I've just come from the MFA writing graduation at Syracuse, a series of readings by the outgoing fiction and poetry readings. I came away more convinced that these Lewis poems are less than stellar. Much of poetry's power is in allusion, conjuring images with words. You have to give your readers just enough information to take an educated guess what "conceit" is inspiring the work. That conceit can be just out of reach, leaving the reader in wonder, but not frustration. It's a delicate balancing act that this poet hasn't acheived, at least not in these samples.

    Now the key word is readers. I'm of the opinion that good poetry can be written for a small audience. Outside of that audience, the poetry may be have no value because the allusions are only relevant to a specific group. Poem 2 might fit into that category. It might honor of dead loved one or express the longing of parted lovers. But for public consumption, I should be able to tell which. Right now I read it and think, this is a second-rate recasting of your basic Charon tale. It's been done before and done better.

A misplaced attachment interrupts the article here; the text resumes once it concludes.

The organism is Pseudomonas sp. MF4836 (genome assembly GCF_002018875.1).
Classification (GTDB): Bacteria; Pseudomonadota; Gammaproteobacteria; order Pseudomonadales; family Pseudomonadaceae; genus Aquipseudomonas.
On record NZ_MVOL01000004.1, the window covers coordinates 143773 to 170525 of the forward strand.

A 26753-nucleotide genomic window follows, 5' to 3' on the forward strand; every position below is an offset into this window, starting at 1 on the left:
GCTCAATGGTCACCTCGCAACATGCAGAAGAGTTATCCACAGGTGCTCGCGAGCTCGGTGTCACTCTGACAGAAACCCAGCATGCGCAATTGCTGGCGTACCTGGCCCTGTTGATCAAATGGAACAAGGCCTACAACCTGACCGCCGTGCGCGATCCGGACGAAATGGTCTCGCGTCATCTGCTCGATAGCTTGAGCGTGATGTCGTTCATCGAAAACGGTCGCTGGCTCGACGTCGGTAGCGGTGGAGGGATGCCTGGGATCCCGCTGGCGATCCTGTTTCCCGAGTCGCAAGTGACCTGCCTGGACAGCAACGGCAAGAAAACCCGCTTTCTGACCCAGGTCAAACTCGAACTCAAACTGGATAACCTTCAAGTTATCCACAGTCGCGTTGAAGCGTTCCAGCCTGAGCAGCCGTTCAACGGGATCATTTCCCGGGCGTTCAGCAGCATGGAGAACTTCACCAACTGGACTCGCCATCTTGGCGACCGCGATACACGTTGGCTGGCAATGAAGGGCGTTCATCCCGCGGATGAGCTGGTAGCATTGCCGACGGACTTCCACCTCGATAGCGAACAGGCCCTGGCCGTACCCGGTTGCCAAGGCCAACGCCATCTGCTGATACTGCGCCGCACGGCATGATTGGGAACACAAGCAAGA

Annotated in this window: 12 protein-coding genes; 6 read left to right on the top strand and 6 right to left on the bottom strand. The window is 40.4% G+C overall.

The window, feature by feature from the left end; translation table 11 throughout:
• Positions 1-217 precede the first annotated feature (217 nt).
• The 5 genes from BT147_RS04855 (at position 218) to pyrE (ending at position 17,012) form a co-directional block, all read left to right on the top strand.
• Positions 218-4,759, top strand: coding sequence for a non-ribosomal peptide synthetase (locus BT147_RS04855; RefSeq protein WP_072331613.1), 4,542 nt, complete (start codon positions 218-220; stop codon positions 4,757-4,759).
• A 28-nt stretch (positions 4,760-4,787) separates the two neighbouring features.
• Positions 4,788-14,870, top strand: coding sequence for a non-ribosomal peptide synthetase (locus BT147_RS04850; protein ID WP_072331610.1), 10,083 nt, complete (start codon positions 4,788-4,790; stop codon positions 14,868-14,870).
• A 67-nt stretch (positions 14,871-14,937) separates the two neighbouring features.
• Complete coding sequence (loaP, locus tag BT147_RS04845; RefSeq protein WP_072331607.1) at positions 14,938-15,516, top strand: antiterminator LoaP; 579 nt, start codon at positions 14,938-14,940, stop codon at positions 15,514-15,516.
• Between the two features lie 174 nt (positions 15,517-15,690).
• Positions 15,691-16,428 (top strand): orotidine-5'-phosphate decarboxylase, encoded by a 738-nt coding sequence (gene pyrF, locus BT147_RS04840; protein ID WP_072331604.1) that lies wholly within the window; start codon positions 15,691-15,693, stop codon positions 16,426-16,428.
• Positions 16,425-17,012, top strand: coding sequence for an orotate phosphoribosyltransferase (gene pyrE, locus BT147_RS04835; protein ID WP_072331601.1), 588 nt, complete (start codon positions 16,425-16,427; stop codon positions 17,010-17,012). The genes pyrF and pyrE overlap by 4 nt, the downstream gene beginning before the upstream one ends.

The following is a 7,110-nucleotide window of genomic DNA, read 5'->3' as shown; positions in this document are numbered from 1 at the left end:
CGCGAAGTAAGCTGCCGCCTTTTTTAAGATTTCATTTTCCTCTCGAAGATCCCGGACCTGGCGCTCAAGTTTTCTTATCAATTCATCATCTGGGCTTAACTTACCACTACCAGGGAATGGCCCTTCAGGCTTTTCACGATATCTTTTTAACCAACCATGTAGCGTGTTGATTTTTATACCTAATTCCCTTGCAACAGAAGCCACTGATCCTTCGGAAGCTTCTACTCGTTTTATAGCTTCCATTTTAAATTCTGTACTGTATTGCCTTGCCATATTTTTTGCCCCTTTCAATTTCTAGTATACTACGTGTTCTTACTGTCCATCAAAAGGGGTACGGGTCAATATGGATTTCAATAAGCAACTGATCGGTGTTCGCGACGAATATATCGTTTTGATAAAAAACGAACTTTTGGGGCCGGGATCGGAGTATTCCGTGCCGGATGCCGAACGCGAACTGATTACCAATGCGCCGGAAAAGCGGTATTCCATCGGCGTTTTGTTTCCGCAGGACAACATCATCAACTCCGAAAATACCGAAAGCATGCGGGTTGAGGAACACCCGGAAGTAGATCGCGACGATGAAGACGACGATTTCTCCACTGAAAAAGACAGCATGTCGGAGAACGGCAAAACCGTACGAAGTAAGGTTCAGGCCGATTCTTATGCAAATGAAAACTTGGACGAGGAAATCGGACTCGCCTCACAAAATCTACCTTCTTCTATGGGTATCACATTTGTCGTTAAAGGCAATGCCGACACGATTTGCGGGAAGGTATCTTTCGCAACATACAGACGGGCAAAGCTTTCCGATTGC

Other concerns: from Poem 1: "multiplicity unexampled" is one lousy turn of phrase. Poets should use words in unusual combinations. They can also consider making up words. They should rarely attepmt to do both in close proximity.
    from Poem 3: The poet needs to bear in mind what strong reactions readers will have to the phrase "talking head." IE, the reader might pause to think, "I hate Bill O'Reilly," which is a very distracting sentiment. Pop culture references should be used with care.